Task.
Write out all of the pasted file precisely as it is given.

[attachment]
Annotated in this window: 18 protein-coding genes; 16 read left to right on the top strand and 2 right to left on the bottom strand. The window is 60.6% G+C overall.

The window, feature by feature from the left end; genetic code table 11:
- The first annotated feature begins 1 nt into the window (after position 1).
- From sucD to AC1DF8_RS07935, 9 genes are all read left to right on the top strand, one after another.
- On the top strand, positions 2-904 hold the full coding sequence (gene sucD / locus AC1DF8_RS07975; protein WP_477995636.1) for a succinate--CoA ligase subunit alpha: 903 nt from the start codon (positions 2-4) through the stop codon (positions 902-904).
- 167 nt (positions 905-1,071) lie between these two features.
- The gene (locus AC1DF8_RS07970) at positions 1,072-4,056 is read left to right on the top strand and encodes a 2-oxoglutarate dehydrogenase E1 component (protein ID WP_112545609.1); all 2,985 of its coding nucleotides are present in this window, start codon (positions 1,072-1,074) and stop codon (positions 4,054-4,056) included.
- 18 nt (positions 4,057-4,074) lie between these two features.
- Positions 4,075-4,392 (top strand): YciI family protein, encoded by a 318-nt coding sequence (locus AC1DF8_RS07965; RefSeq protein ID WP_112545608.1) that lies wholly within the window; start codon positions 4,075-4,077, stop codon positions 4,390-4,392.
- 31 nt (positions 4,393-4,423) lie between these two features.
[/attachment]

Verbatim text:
Annotated in this window: 18 protein-coding genes; 16 read left to right on the top strand and 2 right to left on the bottom strand. The window is 60.6% G+C overall.

The window, feature by feature from the left end; genetic code table 11:
- The first annotated feature begins 1 nt into the window (after position 1).
- From sucD to AC1DF8_RS07935, 9 genes are all read left to right on the top strand, one after another.
- On the top strand, positions 2-904 hold the full coding sequence (gene sucD / locus AC1DF8_RS07975; protein WP_477995636.1) for a succinate--CoA ligase subunit alpha: 903 nt from the start codon (positions 2-4) through the stop codon (positions 902-904).
- 167 nt (positions 905-1,071) lie between these two features.
- The gene (locus AC1DF8_RS07970) at positions 1,072-4,056 is read left to right on the top strand and encodes a 2-oxoglutarate dehydrogenase E1 component (protein ID WP_112545609.1); all 2,985 of its coding nucleotides are present in this window, start codon (positions 1,072-1,074) and stop codon (positions 4,054-4,056) included.
- 18 nt (positions 4,057-4,074) lie between these two features.
- Positions 4,075-4,392 (top strand): YciI family protein, encoded by a 318-nt coding sequence (locus AC1DF8_RS07965; RefSeq protein ID WP_112545608.1) that lies wholly within the window; start codon positions 4,075-4,077, stop codon positions 4,390-4,392.
- 31 nt (positions 4,393-4,423) lie between these two features.